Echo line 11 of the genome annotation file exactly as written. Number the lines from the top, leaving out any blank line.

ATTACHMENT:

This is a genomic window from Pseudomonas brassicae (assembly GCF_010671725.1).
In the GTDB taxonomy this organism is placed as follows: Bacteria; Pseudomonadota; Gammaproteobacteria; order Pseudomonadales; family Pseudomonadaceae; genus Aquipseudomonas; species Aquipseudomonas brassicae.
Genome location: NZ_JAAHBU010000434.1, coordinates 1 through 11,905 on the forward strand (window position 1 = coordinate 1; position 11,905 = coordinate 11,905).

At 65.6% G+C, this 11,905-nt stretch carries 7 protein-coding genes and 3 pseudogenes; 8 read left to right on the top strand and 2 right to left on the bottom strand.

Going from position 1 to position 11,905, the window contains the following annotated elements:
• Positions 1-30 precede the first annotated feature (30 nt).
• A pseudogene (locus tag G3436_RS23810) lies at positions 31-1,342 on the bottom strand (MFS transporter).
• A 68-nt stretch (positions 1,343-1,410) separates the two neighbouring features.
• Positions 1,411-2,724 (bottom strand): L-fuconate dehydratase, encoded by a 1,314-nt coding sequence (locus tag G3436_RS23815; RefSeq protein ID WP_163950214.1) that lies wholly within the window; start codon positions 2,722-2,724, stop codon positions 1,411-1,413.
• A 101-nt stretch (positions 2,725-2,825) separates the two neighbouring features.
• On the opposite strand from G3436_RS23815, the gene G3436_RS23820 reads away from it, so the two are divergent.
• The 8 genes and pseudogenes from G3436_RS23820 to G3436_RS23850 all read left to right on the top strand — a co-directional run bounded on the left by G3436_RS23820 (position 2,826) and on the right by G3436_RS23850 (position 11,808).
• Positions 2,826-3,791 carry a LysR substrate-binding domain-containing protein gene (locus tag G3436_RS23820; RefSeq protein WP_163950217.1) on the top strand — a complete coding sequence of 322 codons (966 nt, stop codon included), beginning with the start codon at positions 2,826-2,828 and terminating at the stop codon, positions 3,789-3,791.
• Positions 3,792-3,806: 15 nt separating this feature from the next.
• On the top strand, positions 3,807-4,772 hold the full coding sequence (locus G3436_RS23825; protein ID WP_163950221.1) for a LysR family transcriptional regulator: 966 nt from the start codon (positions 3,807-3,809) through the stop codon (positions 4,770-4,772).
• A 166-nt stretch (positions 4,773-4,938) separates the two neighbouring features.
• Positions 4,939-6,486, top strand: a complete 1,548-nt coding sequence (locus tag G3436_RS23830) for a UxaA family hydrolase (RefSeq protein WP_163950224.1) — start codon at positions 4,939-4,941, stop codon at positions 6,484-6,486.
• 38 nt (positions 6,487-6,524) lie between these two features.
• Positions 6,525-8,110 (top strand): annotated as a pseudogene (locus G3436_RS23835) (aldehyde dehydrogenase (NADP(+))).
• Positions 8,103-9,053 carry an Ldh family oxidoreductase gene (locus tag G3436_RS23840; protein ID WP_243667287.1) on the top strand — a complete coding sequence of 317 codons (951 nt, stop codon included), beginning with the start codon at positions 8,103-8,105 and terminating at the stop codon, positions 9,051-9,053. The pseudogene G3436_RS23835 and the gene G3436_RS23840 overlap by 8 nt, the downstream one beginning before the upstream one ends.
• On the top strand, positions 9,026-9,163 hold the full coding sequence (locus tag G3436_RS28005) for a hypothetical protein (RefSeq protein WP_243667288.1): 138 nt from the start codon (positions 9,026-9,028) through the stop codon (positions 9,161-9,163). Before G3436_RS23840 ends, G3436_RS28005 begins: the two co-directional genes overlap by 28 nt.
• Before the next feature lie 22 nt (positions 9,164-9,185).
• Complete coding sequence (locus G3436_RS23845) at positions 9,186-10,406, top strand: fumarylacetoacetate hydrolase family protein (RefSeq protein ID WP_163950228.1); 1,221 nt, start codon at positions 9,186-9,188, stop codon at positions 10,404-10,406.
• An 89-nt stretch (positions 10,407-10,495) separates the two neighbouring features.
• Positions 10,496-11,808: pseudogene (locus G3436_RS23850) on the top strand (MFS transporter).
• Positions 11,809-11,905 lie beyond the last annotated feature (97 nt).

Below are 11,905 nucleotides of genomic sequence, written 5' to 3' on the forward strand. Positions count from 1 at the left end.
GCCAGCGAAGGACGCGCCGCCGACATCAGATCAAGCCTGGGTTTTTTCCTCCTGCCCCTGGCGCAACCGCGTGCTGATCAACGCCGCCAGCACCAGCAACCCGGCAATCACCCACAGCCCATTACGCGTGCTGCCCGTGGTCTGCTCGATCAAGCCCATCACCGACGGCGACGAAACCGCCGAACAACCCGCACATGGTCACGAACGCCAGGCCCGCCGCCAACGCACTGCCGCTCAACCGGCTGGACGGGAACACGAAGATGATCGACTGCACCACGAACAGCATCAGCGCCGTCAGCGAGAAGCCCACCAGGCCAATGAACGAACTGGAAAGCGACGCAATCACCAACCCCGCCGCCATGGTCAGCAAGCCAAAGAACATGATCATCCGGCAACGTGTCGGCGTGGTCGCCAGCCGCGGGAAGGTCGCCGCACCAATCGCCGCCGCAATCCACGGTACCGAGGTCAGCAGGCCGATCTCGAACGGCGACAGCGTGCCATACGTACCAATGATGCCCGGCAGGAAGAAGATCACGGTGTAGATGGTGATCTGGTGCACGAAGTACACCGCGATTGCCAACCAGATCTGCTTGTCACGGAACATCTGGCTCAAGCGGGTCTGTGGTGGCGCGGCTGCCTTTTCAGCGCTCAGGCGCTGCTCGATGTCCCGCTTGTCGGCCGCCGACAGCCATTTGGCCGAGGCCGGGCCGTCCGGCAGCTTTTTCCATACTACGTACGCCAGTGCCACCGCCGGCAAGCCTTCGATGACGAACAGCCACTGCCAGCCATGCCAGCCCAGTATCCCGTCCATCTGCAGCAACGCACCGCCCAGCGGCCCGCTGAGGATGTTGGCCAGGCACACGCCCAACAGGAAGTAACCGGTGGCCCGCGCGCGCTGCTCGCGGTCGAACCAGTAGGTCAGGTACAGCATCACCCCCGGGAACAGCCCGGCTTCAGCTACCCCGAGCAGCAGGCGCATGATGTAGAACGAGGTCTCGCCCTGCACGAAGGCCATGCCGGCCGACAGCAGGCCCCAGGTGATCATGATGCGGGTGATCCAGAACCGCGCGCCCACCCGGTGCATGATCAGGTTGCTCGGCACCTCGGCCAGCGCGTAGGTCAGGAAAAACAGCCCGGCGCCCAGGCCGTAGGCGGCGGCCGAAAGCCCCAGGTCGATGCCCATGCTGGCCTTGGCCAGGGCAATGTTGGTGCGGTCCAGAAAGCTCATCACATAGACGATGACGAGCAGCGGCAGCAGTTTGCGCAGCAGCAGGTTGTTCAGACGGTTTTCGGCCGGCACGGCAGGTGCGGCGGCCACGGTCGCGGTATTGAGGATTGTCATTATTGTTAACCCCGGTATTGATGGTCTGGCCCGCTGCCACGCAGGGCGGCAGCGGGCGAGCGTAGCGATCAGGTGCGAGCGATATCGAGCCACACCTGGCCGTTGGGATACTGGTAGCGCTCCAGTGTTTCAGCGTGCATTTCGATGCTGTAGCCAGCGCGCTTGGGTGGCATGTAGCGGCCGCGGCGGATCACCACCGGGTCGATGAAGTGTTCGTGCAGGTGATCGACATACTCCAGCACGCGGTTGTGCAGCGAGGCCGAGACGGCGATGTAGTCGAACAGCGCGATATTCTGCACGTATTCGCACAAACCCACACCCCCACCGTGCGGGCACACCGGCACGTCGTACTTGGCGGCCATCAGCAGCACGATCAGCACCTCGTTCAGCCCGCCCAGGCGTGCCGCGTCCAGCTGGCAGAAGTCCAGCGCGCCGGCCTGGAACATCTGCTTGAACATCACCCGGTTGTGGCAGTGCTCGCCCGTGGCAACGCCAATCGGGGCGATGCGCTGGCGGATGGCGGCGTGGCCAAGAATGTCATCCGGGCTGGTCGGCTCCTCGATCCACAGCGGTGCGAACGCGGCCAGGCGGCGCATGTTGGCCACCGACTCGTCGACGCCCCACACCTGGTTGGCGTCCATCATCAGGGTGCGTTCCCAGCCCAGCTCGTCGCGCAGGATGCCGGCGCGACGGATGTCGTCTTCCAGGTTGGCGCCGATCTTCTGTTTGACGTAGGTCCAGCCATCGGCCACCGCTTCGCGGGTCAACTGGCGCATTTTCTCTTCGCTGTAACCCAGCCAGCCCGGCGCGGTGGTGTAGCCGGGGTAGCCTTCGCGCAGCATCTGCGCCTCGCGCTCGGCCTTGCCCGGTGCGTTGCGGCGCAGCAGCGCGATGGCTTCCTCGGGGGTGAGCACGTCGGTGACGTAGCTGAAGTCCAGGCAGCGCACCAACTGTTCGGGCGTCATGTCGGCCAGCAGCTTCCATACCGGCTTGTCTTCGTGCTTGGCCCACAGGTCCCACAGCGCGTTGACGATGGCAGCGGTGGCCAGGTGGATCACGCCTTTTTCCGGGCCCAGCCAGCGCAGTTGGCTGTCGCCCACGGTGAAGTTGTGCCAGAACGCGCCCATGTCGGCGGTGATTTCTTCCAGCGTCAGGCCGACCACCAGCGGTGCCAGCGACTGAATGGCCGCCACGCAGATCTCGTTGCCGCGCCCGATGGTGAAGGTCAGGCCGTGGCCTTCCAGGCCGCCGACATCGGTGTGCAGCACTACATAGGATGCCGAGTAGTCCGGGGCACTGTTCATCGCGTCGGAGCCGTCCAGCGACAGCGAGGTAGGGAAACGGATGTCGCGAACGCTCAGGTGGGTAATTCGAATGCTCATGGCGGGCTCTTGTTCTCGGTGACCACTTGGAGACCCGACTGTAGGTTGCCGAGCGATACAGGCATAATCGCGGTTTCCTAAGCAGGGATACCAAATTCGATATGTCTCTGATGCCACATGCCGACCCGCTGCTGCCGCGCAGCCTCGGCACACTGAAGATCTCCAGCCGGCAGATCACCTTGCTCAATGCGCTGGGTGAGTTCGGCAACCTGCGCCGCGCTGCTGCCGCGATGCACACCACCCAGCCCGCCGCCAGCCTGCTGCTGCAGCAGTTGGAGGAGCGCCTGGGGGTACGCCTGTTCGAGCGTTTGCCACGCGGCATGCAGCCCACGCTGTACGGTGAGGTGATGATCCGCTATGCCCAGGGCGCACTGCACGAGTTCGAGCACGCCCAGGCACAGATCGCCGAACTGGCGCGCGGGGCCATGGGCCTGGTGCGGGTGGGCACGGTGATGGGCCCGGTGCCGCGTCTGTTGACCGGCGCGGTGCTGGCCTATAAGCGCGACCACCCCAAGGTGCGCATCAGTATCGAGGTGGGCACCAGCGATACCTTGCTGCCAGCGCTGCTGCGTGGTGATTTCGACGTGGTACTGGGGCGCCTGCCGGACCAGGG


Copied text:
• On the opposite strand from G3436_RS23815, the gene G3436_RS23820 reads away from it, so the two are divergent.